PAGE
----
Tribal American Spirituality

By Roy Cook

Native American Spirituality is not the same for every tribe. Among all tribes in the Americas from, Tierra del Fuego, Middle America to the Aleutians to Nova Scotia, there is a strong sense that there is a Creator of all existence, as we know it. This is the Great Mystery, and there are ancient Grandfather Spirits and personifications of the Creator. The Great Mystery’, which gave freely of itself and expresses itself throughout the universe, in every human, animal, bird, fish, tree, waters and grain of sand. Every song is a prayer to this life force. Native American wisdom stories include all the types of stories found worldwide, such as stories of creation, and of heroic journeys. However, they are particularly rich in ‘trickster’ myths have long occupied places in the imaginations of generations of people. They have been portrayed as tricksters or culture heroes in various tales throughout many different cultures.

Notable examples are Coyote and Iktome or Heyokah, a contrary. Iktomi is said to be a spider but he can take any shape, including that of a human. When he is a human he is said to wear red, yellow and white paint, with black rings around his eyes. There is story that Iktomi would spread his web over the land. Today, this has been interpreted by some to mean the telephone network, and then the internet and World Wide Web. He gave language to the people. He is said to inspire today's modern inventions, such as the computer or robots.

The trickster is an ambiguous figure who demonstrates the qualities of early human development (both cultural and psychological) that make civilization possible, and yet which cause problems. The trickster stories are character lessons and expressions of other developed stages of life. Many deal with examples that are dominated by physical appetites. The primary lessons of the Heyokah trick us into revelations rather than giving us all the answers. Heyokah is needed when we refuse to allow ourselves alternatives. The view will always expand if we use the Medicine of laughter - nothing is beyond repair. We may need to use comedy to crack a smile so we can reclaim our sacred space. This Trickster is called Heyokah by the Plains Tribes and Koshari or clowns by the Hopi and Pueblo Indians. Many Tribes have Trickster teachers who dress in regalia for ceremony and wear regular clothing in daily life. Their jokes do not stop just because it is not a feast day. All Heyokahs operate by doing the opposite. The Heyokah purported wisdom, imparted to a seeker, could be the exact opposite of the answers the person would find for the self. The laughter surrounding the results could be a lesson for the entire community.

The Heyokah is known for creating lessons at the expense of another's seriousness. Laughter is the ultimate lesson that breaks the bonds that destroy balance in people. If the Heyokah is successful, all is taken in good fun, and the bonds of old habits, no longer helpful, are broken. The medicine ally of the Heyokah is Coyote. The Heyokah is a master at Coyote Medicine and can use the joking part of Coyote's nature to trick others into enlightened states of understanding. Occasionally the Coyote Medicine will backfire and zap the Heyokah. If this happens, the true Heyokah will take it in stride and laugh at the backfire, learning from the lesson along with others.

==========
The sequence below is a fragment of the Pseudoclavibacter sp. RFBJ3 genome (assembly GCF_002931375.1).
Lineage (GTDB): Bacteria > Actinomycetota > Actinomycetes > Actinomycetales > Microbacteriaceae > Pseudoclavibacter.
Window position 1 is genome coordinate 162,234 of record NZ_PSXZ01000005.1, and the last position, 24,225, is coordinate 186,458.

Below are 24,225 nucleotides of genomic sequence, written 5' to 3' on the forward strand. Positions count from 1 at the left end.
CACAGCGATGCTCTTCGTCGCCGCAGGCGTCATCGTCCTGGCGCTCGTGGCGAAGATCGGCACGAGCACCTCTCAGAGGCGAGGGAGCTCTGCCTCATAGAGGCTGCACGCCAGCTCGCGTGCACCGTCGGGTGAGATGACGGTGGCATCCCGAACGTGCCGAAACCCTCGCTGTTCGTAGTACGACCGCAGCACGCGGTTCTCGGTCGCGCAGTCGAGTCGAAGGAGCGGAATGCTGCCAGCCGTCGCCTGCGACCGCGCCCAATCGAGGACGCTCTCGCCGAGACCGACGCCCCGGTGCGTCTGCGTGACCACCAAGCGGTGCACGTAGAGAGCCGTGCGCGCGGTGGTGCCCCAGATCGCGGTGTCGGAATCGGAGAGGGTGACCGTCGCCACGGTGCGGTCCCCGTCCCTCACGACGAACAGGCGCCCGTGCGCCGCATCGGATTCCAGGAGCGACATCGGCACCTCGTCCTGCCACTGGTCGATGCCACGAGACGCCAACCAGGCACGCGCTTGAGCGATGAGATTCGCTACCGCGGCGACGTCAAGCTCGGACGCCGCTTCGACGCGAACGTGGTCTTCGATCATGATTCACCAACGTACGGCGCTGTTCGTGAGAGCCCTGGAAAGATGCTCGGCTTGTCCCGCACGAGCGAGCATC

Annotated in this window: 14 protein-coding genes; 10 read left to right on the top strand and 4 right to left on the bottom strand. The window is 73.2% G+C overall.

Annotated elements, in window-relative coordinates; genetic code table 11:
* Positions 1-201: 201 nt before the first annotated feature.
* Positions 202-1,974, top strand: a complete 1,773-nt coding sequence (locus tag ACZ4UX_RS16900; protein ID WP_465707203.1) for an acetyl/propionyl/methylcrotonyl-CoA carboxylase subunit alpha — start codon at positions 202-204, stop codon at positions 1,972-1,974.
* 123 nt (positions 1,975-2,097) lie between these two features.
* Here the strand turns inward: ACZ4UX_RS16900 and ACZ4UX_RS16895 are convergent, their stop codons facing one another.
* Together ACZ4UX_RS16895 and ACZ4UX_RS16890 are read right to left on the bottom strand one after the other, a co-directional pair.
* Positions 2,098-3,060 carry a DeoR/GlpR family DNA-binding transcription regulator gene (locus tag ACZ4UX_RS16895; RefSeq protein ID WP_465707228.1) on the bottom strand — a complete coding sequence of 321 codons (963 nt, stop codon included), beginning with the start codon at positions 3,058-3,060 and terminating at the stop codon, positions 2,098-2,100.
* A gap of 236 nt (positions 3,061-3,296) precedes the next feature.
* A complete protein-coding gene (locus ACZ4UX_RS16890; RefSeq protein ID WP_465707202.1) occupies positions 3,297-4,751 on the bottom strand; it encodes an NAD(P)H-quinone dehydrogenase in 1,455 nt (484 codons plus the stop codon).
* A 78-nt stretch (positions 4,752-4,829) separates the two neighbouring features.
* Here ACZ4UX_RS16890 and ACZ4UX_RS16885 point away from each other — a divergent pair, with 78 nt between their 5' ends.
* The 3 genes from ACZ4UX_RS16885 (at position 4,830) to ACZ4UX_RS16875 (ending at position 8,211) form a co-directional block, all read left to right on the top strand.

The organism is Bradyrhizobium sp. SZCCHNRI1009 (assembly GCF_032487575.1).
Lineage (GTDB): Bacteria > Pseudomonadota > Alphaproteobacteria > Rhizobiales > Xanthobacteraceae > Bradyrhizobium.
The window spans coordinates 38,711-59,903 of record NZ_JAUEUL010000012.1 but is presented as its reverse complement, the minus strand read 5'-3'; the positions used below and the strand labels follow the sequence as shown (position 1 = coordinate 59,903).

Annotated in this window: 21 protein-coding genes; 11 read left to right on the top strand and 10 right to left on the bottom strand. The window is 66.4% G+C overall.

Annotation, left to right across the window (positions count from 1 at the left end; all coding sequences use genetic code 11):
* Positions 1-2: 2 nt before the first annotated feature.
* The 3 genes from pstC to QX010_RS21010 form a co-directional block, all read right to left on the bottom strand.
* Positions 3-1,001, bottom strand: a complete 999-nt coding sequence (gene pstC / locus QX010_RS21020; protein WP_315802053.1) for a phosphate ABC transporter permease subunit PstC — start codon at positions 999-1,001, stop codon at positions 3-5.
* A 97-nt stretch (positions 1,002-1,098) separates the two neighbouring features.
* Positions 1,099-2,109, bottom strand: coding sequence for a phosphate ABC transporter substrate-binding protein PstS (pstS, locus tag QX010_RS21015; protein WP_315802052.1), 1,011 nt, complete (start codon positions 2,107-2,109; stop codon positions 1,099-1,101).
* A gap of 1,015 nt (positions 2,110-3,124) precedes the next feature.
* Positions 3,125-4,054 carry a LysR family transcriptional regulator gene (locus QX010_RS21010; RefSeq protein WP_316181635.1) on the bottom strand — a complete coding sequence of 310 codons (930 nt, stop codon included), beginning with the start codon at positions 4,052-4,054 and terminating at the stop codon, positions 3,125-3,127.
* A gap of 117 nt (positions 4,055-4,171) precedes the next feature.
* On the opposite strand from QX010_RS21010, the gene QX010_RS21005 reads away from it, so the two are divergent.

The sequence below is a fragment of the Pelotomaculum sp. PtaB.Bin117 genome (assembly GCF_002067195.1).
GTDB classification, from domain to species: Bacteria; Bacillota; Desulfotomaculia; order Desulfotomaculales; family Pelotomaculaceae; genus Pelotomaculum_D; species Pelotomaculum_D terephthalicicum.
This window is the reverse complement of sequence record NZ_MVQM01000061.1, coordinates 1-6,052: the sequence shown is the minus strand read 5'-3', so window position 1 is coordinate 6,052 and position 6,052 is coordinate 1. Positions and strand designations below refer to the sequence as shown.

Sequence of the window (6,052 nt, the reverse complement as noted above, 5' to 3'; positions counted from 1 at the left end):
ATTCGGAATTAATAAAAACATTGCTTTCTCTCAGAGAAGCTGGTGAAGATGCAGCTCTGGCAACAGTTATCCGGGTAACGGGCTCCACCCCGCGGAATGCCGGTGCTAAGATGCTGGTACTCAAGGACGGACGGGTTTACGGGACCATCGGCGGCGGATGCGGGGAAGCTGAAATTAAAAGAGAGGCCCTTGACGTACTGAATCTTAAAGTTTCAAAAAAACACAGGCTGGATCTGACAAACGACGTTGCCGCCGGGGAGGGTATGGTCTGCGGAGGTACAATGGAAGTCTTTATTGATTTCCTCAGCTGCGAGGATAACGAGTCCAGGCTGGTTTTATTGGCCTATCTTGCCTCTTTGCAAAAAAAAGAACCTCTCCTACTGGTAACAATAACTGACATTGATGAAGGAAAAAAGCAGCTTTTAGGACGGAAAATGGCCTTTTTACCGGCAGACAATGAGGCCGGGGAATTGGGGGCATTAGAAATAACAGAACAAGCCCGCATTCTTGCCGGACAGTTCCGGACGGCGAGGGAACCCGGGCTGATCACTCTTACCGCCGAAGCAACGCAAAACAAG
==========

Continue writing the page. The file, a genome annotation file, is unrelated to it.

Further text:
Remember that the Trickster is the perfect integration of all things wise and foolish, sacred and irreverent. When we ask for those lessons, we need to be prepared for adventure. We need to be willing to laugh and to have others laugh with us. We will have achieved the ultimate union of opposites when we learn to celebrate more than we mourn. The time has come to laugh and reclaim our right to find pleasure in the sacredness of being human.

Native American spirituality includes prayer and rituals that represent gratitude and appreciation for the gifts of the Creator. Native American Tribal spirituality is not the same as the religion of most people. Organized religious meetings are not a part of Native American spirituality. History shows that originally, Native American spirituality was more of a way of daily life. In trying to make a distinction or separation in the refinement of one’s connection to a higher power, and connection to the self and others around them, you’ll find that all religions are a way of life. To paraphrase something which may explain the spirituality of many Tribal nations very well is like asking Tribal people to explain God, is like asking a fish to explain the water in which it lives.

Spirituality is a gift from the Creator to the women and men of the Earth on how to live each day in our words, our thoughts and our actions. Wisdom teaches us that we are all related to everything in creation. Western Sin has been described as the condition of being estranged from God. To be tribally estranged from others and estranged from the creation is to live in the world as a stranger. Being a stranger is just the opposite of being related. With prayer and faith, estrangement is overcome.